For U.S. cities, the effects of the real-estate collapse and the recession it helped spark in 2007 are showing few signs of ending.
More than half, 57 percent, of municipal officials said finances were worse in fiscal 2011 than in 2010, the National League of Cities said today, citing a survey of municipal officials. Inflation-adjusted revenue is headed for a fifth-straight annual drop, while worker health-care and pension costs rose for more than 80 percent. Half said state aid has declined.
The good news was that the number of city officials saying their communities are worse off was lower compared with the 87 percent who said that last year. The number who indicated things had improved rose to 43 percent from 13 percent.
“We’re in a situation where they don’t see it getting worse, but it’s not getting any better,” Christopher W. Hoene, research director for the advocacy organization in Washington, said by telephone yesterday.
The plight of cities has exerted a drag on the economy as local officials move to cut spending to cope with diminished tax collections and reduced assistance from states dealing with their own budget deficits, government data show. More than a half-million jobs have been cut from municipal payrolls in the past three years, according to U.S. Labor Department figures. States have slashed 130,000 positions since August 2008.
Property Markets Slump
The real-estate rout that’s pushed down home prices in major metropolitan markets by almost a third from a July 2006 peak has cut into property levies, while ebbing consumer confidence has curbed retail sales-tax collections by municipalities.
State and local property-tax receipts dropped 1.2 percent in the second quarter from a year earlier, the U.S. Census Bureau said today. That marked the third-straight decline.
Municipal governments are also shouldering rising medical-care expenses for workers and face widening unfunded pension liabilities after tumbling markets led to losses in 2009.
Local governments have only recently begun to feel the full brunt of the housing market’s drop because values used for taxes typically lag behind markets by 18 months or more, according to the League. Receipts likely will decline in fiscal 2012 and 2013 for the same reason, the group said.
The financial strains on cities have fostered investor speculation that municipal-bond defaults would rise after banking analyst Meredith Whitney’s firm in September 2010 forecast that more issuers would renege on their debts.
While communities such as Pennsylvania’s capital of Harrisburg have staved off default, Central Falls, Rhode Island, began bankruptcy proceedings last month because of costs tied to pensions and employee health care.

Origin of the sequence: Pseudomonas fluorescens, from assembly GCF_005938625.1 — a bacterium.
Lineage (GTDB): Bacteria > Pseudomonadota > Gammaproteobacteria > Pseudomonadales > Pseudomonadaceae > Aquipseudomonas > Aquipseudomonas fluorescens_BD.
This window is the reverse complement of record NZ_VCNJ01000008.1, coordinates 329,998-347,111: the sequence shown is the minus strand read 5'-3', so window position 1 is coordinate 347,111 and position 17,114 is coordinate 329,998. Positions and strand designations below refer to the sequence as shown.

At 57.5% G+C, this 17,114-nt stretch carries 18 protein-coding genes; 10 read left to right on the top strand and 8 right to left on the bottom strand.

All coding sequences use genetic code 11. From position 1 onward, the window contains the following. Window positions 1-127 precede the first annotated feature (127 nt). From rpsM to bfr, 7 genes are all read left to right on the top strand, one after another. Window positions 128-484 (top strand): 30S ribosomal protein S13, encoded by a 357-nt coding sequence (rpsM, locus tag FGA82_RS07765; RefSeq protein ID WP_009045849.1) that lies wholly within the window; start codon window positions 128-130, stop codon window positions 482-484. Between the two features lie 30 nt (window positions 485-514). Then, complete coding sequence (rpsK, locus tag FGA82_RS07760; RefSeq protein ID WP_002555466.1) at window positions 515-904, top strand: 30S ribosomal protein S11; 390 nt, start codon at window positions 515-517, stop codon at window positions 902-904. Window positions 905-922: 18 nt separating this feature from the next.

“Those choices are very, very rare,” Hoene said.
Through Sept. 22, about $1.18 billion of municipal debt entered default this year, compared with almost $3.61 billion for 2010, according to the Distressed Debt Securities Newsletter in Miami Lakes, Florida. On the whole, cities are paying their bills and balancing their budgets by eliminating jobs, canceling projects and charging more for services, Hoene said.
Local governments have slashed 550,000 jobs from their payrolls since September 2008, the month that the Lehman Brothers Holdings Inc. sought bankruptcy court protection, accelerating the financial crisis. Half of cities cut or froze employee pay, 31 percent fired workers and 30 percent cut health-care benefits, the League said.
Three out of five municipalities delayed or canceled “capital infrastructure projects,” according to the survey. Mayors and city councils also took steps to increase revenue. Fees charged to residents were raised in 41 percent of cities, while 23 percent imposed new charges and 20 percent raised property-tax rates, the League said.
The survey of 1,055 municipal finance officers, including those in all U.S. communities with more than 50,000 residents, was conducted by mail and e-mail from April to June. The results are based on 272 responding cities.
Since the end of June, there has been growing investor concern that the U.S. economy may stall and slip into recession. National nonfarm payroll growth halted a 10-month climb in August, Labor Department figures show. Manufacturing output slowed last month while consumer confidence plunged.
Given the direction of the economy, it may be two to five years before local revenue grows enough to let cities fully emerge from the slump spurred by the recession that ended in June 2009, Hoene said. A housing market recovery will be key to any rebound, given the dependence on real-estate taxes.
“There’s a big question mark about where we are headed economically,” he said.